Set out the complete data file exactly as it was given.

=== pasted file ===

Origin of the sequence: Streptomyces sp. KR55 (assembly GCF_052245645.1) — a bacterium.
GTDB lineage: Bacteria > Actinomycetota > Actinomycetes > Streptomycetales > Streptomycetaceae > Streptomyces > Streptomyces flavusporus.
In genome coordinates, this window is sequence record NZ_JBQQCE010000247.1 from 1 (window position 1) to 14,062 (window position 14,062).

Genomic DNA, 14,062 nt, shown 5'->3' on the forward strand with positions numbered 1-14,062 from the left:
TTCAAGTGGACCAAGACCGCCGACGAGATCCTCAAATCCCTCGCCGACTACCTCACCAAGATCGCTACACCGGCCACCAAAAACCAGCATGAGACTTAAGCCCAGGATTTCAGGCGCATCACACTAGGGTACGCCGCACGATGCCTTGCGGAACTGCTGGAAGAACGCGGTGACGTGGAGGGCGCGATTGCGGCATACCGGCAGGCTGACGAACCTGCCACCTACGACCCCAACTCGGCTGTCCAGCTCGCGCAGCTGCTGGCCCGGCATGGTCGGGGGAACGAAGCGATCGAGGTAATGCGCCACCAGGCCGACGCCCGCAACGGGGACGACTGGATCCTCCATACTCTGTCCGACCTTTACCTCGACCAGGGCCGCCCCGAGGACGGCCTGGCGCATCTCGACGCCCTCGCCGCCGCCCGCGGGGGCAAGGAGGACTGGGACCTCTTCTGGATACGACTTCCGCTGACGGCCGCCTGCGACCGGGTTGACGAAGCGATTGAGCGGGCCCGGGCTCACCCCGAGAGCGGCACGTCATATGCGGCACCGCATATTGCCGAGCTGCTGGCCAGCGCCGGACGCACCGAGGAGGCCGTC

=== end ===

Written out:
Origin of the sequence: Streptomyces sp. KR55 (assembly GCF_052245645.1) — a bacterium.
GTDB lineage: Bacteria > Actinomycetota > Actinomycetes > Streptomycetales > Streptomycetaceae > Streptomyces > Streptomyces flavusporus.
In genome coordinates, this window is sequence record NZ_JBQQCE010000247.1 from 1 (window position 1) to 14,062 (window position 14,062).

Genomic DNA, 14,062 nt, shown 5'->3' on the forward strand with positions numbered 1-14,062 from the left:
TTCAAGTGGACCAAGACCGCCGACGAGATCCTCAAATCCCTCGCCGACTACCTCACCAAGATCGCTACACCGGCCACCAAAAACCAGCATGAGACTTAAGCCCAGGATTTCAGGCGCATCACACTAGGGTACGCCGCACGATGCCTTGCGGAACTGCTGGAAGAACGCGGTGACGTGGAGGGCGCGATTGCGGCATACCGGCAGGCTGACGAACCTGCCACCTACGACCCCAACTCGGCTGTCCAGCTCGCGCAGCTGCTGGCCCGGCATGGTCGGGGGAACGAAGCGATCGAGGTAATGCGCCACCAGGCCGACGCCCGCAACGGGGACGACTGGATCCTCCATACTCTGTCCGACCTTTACCTCGACCAGGGCCGCCCCGAGGACGGCCTGGCGCATCTCGACGCCCTCGCCGCCGCCCGCGGGGGCAAGGAGGACTGGGACCTCTTCTGGATACGACTTCCGCTGACGGCCGCCTGCGACCGGGTTGACGAAGCGATTGAGCGGGCCCGGGCTCACCCCGAGAGCGGCACGTCATATGCGGCACCGCATATTGCCGAGCTGCTGGCCAGCGCCGGACGCACCGAGGAGGCCGTC